I've been trying to read books that are kind of like classics, not like actual classics but the ones that are assigned at school so most everyone has read them. I've read to kill a mockingbird and one flew over the cuckoos nest. I really liked to kill a mockingbird and read it really quickly. It took a while for me to get into one flew over the cuckoos nest. I got through the last chunk pretty fast, the ending was depressing. While I read one flew over... I reminisced on high school reading. I kept wondering if this was one of the books that mainly the boys like. Like I remember in school that most of the girls hated beowolf and most of the boys loved it.
I've been reading almost entirely fiction for the past few months which is highly unusual for me. I read Oryx and Crake by Margaret Atwood. Ok, I already love dystopian fiction but I looooooved this. One of the elements that I intially hated but then I loved was the refrences to durrent technology, like blogging and texted and social networking sites, fast food and such... The internet plays a pretty big part in the storyline. Most of the dystopian fictions I read are kind of old, so to read a story that has teenagers texting in it... it made it feel more current therefore actually possible, interesting because Atwood has stated that she doesn't write science fiction but speculative fiction. I also read a Handmaids tale by her. It was good, doubly depressing because it's mainly about the governments oppression of women (first their bank accounts are frozen, then they are sent home from work, and so on worse and worse). Oryx and Crake was far more gnarly. I liked it a little better. I also just read that Atwood will be making it into a trilogy.
Somehow all this fiction reading makes me feel dumb (I don't know why), I need to get back into a non-fiction loop. I've been thinking a lot about collective unconciousness. suggestions?
Thursday, September 24, 2009
Sunday, September 20, 2009
Before David Simon and Ed Burns made The Wire-- they wrote The Corner. Its brilliant, of course. And it shares many themes with The Wire. But its also more focused then The Wire. The 600 pages of The Corner focus on a year in the life of a handful of real people who lived near the corners of Fayette and Monroe in East Baltimore in the early 1990s.
A consequence of this focus is that the physical, cultural and allegorical world of the corner that Simon and Burns depict- in their words "an existential crisis rooted not only in race-- which the corner has slowly transcended-- but in the unresolved disaster of the American Rust-belt" where "an increasingly draconian legal system's inability to mitigate against human frailty and despair, against economic neglect and institutional racism, against a failed educational system and the marginalization of America's urban populations "- is personalized.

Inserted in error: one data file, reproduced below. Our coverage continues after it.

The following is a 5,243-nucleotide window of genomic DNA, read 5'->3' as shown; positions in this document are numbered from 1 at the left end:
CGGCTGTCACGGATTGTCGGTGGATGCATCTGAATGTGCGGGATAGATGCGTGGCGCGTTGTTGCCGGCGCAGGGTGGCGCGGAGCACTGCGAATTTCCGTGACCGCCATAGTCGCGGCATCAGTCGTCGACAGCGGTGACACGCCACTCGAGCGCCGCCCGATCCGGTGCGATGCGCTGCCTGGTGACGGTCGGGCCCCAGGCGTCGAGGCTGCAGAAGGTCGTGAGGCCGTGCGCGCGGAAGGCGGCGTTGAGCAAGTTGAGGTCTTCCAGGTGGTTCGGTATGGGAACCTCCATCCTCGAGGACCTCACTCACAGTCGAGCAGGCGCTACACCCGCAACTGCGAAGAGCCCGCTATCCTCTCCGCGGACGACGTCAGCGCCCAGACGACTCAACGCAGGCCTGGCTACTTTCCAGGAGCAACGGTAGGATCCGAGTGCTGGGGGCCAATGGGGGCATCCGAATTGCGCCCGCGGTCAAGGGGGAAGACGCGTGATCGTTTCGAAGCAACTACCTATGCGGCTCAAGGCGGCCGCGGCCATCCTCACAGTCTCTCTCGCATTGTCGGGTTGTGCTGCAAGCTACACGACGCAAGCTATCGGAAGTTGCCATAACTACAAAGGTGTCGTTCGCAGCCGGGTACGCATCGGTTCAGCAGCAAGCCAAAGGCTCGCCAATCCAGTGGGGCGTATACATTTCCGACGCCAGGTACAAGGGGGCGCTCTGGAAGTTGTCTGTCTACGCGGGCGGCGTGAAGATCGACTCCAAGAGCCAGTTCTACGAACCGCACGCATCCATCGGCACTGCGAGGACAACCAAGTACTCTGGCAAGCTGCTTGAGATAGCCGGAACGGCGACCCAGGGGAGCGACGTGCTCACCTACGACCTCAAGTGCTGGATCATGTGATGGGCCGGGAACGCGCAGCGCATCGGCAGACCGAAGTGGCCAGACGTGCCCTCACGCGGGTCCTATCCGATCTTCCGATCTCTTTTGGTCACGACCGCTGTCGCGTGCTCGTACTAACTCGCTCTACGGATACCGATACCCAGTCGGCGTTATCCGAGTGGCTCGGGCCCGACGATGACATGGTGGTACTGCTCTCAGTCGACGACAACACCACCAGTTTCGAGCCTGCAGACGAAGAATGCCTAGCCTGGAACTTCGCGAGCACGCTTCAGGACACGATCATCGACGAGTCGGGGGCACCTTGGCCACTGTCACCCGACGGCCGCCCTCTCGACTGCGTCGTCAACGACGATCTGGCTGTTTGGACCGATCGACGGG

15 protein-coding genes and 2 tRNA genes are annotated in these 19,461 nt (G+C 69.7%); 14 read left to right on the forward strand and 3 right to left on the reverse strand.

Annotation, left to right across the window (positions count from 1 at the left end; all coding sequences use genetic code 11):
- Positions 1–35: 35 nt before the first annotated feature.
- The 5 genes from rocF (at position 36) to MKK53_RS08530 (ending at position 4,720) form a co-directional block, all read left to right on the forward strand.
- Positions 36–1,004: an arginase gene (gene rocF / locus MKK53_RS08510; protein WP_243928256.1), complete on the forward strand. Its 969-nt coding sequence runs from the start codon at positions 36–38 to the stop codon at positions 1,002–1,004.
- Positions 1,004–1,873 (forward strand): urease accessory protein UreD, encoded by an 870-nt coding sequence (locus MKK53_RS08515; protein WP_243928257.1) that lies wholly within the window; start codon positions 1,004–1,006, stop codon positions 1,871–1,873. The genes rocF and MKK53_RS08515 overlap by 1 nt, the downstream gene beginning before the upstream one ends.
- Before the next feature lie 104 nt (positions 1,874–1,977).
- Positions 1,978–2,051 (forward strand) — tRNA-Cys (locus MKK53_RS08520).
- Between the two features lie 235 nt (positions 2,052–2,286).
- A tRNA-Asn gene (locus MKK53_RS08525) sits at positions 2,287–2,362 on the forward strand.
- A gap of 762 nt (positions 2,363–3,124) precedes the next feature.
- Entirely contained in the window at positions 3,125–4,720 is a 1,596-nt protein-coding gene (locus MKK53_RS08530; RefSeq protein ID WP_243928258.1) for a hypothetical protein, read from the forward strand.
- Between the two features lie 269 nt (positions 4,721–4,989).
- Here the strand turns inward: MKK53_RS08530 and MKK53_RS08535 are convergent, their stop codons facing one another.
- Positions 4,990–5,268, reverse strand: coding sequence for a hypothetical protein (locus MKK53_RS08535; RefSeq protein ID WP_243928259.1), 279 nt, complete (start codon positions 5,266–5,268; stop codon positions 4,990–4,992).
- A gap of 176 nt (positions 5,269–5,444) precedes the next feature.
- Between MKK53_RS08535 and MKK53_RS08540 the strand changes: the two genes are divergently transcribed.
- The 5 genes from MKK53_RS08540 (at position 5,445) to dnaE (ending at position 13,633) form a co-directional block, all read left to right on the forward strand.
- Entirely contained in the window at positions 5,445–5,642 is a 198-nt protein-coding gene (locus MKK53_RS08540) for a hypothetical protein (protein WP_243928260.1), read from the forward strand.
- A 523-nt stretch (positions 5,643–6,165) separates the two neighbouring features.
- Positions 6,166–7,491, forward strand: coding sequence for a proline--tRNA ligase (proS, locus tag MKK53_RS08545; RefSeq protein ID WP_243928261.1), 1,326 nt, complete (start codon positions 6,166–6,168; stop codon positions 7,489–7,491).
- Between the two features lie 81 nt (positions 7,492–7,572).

The people caught in this world are humanized. You identify with them. You hope for them. You cry for them. You live in awe of them. Coupled with Simon and Burns extended and brilliant discussions of how the corner has developed, how its economy functions, its culture, the failure of the war on drugs, wellfare and the institutional abandonment of the underclass, you are given an intimate connection to people forced to live under conditions where
"To see it in retrospect, to look backward across thirty years on the Fayette streets of this country is to contemplate disaster as a seamless chronology....cursed as we are with a permanent urban underclass, an unremitting and increasingly futile drug war, and Third World conditions in the hearts of our cities, the American experiment seems, as the millennium to have found a limit."
Yet, in the people who make it out, who make something where all others fall tragically to the corner- in the unbelievable example of Ella Thompson- who following the murder of her 12 year daughter against all realism holds runs the local community centre- or Fran Boyd or Tyreeka Freamon, you gain some hope. For, on The Corner "no ending is certain and hope itself endures.' Even as "The Corner is, itself, immutable." That is until we "acknowledge[ing] honestly the depth and complexity of the problem." In other words, we face what has created the corner in its own image- capitalism- and transcending it before it is too late.